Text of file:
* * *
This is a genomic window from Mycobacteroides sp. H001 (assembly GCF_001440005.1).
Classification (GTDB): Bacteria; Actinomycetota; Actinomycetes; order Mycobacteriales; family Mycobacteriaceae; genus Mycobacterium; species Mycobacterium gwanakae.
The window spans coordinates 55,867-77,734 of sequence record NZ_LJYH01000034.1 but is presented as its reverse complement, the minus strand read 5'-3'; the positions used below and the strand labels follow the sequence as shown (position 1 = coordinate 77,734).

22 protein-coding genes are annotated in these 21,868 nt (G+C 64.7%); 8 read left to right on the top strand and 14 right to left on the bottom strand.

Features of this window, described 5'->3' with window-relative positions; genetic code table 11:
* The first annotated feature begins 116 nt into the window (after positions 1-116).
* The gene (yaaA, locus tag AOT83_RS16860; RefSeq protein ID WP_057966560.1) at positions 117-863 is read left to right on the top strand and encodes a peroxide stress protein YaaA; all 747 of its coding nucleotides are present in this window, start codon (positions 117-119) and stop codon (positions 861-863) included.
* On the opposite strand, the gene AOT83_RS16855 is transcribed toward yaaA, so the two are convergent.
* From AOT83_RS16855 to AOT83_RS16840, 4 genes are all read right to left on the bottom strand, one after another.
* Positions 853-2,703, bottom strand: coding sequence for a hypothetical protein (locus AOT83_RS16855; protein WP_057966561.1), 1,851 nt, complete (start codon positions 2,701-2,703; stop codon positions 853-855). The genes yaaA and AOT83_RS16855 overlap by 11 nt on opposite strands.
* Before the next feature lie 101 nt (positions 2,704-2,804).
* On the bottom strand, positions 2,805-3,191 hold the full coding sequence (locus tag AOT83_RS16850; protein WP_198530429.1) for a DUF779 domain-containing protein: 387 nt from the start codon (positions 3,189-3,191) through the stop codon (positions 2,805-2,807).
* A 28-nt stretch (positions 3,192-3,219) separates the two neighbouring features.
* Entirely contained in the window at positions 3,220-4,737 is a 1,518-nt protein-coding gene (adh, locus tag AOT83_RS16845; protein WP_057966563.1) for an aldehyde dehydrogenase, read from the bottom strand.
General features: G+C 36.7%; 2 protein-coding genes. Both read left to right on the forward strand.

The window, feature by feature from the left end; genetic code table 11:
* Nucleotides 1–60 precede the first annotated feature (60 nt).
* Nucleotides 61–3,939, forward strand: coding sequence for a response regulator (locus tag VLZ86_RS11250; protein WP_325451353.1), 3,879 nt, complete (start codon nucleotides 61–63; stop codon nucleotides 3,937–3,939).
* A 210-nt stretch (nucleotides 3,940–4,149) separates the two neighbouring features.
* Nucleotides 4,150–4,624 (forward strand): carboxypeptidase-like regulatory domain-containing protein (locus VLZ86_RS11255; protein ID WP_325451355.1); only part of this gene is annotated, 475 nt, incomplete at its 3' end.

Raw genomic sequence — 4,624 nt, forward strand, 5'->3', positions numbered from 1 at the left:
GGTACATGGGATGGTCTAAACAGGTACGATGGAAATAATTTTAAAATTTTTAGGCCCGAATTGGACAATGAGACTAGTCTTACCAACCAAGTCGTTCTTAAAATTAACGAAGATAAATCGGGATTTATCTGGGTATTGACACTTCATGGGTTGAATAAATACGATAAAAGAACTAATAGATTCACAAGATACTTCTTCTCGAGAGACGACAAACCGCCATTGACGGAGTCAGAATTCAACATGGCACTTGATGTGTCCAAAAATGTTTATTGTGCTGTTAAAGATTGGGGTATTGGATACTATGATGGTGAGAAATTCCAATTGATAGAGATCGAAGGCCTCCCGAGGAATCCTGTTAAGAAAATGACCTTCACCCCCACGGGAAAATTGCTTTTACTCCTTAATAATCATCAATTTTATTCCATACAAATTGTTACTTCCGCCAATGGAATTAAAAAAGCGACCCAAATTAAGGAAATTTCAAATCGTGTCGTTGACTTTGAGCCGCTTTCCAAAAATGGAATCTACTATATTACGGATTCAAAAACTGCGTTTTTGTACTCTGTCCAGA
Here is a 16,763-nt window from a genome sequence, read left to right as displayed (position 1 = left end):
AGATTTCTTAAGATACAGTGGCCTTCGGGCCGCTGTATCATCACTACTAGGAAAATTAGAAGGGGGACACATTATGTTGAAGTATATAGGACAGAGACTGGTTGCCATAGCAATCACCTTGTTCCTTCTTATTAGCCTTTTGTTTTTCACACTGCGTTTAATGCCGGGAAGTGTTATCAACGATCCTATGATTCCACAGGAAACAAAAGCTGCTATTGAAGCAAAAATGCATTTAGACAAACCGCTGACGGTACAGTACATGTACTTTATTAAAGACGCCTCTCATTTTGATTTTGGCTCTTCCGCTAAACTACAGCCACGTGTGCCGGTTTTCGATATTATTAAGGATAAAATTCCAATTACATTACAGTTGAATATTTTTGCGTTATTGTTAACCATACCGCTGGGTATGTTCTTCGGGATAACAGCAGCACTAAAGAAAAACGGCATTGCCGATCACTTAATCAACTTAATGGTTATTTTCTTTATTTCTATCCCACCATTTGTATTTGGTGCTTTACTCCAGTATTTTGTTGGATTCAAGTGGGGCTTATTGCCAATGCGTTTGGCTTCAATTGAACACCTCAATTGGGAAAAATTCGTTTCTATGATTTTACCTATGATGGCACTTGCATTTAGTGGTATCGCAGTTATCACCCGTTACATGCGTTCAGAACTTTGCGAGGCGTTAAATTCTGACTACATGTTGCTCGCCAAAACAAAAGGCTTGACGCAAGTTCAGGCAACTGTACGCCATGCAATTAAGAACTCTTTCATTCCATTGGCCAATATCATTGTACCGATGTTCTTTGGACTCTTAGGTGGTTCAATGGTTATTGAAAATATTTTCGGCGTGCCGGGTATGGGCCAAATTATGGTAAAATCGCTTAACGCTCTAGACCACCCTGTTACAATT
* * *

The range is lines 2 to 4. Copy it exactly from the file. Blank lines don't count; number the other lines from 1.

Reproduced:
Classification (GTDB): Bacteria; Actinomycetota; Actinomycetes; order Mycobacteriales; family Mycobacteriaceae; genus Mycobacterium; species Mycobacterium gwanakae.
The window spans coordinates 55,867-77,734 of sequence record NZ_LJYH01000034.1 but is presented as its reverse complement, the minus strand read 5'-3'; the positions used below and the strand labels follow the sequence as shown (position 1 = coordinate 77,734).

22 protein-coding genes are annotated in these 21,868 nt (G+C 64.7%); 8 read left to right on the top strand and 14 right to left on the bottom strand.